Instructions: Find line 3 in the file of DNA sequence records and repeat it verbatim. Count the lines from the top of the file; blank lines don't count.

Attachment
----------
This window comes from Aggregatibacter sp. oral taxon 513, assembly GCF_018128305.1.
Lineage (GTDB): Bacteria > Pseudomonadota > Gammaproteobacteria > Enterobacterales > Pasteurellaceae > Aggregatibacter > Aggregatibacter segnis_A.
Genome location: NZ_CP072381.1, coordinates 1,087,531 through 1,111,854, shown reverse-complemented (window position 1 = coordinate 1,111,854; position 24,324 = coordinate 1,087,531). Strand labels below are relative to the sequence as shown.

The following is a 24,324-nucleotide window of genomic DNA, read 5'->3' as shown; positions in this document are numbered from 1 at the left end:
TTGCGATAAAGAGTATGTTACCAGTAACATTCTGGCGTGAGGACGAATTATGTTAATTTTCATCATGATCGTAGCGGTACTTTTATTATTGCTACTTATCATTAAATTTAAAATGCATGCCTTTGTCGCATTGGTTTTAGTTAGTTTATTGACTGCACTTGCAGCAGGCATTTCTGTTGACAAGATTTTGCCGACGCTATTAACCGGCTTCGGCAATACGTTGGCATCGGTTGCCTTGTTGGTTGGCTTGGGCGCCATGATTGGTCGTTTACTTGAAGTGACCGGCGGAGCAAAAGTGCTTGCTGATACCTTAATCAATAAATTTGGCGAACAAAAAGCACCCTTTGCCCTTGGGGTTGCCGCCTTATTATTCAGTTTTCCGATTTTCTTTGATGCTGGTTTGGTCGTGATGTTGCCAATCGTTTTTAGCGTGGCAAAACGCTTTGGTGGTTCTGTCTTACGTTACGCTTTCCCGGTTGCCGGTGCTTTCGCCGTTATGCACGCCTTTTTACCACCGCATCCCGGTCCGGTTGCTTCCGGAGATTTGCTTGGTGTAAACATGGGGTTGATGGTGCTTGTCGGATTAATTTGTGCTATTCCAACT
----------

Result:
Genome location: NZ_CP072381.1, coordinates 1,087,531 through 1,111,854, shown reverse-complemented (window position 1 = coordinate 1,111,854; position 24,324 = coordinate 1,087,531). Strand labels below are relative to the sequence as shown.